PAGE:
Last year’s scalloping season was a bust in Hernando County waters — and it looks like things are worse this year.
Much of the harvesting last year took place in Citrus County, in Homosassa and Crystal River, with some limited success stories in waters just north of the Weeki Wachee River. Not so this year, as even scalloping north of Homosassa has been slow-going, said Capt. Josh Fritz, a longtime Hernando guide. After more than a week of the season being opened, he had yet to harvest a gallon of scallops.
Fritz spoke to a biologist from the University of Florida and learned that the scientific consensus is that Hurricane Michael, in 2018, came through the Gulf just as the scallops were preparing to spawn. Before making landfall and devastating parts of the Panhandle, the big storm disrupted that process and is believed to have carried scallops offshore into deeper water due to the winds and Gulf turbulence.
That adds up, as local divers have been reporting finding good numbers of scallops offshore starting in about 25 feet of water. Scallops normally are hunted on the grass and sand beds in 2 to 8 feet of water, which can be done without dive gear other than a snorkel and mask. In the summer of 2018, Fritz said his parties were limiting on scallops within an hour working north of the Weeki Wachee.
“It runs in cycles,” said Fritz. “Some years they’re everywhere you go and others you have to look harder.”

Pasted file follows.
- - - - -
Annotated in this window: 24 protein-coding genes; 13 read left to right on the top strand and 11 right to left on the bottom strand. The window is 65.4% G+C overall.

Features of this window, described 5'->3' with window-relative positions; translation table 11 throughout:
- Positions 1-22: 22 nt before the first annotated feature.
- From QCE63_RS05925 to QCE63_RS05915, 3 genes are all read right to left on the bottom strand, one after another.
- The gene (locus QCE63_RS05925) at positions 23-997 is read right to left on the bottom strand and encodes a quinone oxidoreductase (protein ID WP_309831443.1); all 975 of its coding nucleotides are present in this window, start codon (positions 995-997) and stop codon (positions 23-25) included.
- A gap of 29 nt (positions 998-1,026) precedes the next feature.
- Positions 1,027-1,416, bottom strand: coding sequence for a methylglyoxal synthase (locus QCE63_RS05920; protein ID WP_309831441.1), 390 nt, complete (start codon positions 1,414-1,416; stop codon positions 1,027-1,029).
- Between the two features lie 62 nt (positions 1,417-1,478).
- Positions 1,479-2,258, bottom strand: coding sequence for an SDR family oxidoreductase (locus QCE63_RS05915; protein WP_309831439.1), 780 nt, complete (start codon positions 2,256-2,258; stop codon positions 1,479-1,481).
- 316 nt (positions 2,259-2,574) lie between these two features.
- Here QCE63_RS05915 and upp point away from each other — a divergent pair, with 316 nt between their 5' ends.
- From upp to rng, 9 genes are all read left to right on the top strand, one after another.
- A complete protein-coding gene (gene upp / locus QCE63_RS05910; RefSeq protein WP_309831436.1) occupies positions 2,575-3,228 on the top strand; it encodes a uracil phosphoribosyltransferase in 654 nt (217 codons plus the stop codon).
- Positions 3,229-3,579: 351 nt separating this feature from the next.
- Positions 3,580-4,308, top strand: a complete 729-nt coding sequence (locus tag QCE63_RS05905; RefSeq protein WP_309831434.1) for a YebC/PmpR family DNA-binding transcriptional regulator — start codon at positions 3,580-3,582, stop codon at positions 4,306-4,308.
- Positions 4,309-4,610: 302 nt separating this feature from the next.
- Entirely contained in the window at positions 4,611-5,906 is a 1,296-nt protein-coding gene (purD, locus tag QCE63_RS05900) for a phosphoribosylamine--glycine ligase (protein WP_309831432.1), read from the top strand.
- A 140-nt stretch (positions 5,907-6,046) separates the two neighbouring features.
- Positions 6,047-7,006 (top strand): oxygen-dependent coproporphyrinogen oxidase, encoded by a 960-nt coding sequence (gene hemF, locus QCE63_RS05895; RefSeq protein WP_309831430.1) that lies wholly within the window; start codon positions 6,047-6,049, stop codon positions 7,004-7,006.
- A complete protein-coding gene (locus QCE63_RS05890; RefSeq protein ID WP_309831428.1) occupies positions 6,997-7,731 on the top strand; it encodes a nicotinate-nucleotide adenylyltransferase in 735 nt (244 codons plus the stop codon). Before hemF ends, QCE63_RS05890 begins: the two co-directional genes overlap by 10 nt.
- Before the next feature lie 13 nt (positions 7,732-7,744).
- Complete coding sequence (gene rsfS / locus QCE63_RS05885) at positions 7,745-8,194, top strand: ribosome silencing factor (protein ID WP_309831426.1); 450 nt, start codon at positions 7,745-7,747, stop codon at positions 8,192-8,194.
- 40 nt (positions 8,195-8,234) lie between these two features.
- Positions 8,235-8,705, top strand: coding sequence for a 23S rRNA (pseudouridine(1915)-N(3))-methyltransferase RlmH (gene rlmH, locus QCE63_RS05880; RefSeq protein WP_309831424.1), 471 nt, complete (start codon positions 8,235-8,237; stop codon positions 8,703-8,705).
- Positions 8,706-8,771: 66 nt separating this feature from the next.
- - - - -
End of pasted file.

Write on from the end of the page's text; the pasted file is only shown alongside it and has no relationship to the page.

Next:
The season is different, however, and is perhaps the slimmest pickings he’s seen.
“It hasn’t even been worth going,” he said. “There’s still time for that to turn around, though.”
The season opened July 1 and will run through Sept. 24 off Hernando and Citrus counties. Fritz said he’s keeping an eye on the harvest. If scalloping picks up, he said he’ll get back to scalloping but so far this season he’s been concentrating on his fishing charters.
A mini scalloping season in Pasco County waters runs July 19-28. Last year more experienced scallopers reported doing well the first few days working off the shallow flats from the Anclote River north to Hudson, though the harvest slowed in the final days of the trial season, the first time Pasco waters have been opened to scalloping in many years.
But with scallops as scarce as they have been in waters to the north, the Pasco season may not amount to much.
Fritz said barring any extreme weather surprises, he suspects things will “get back to normal next season.”
“We just need some time,” he said.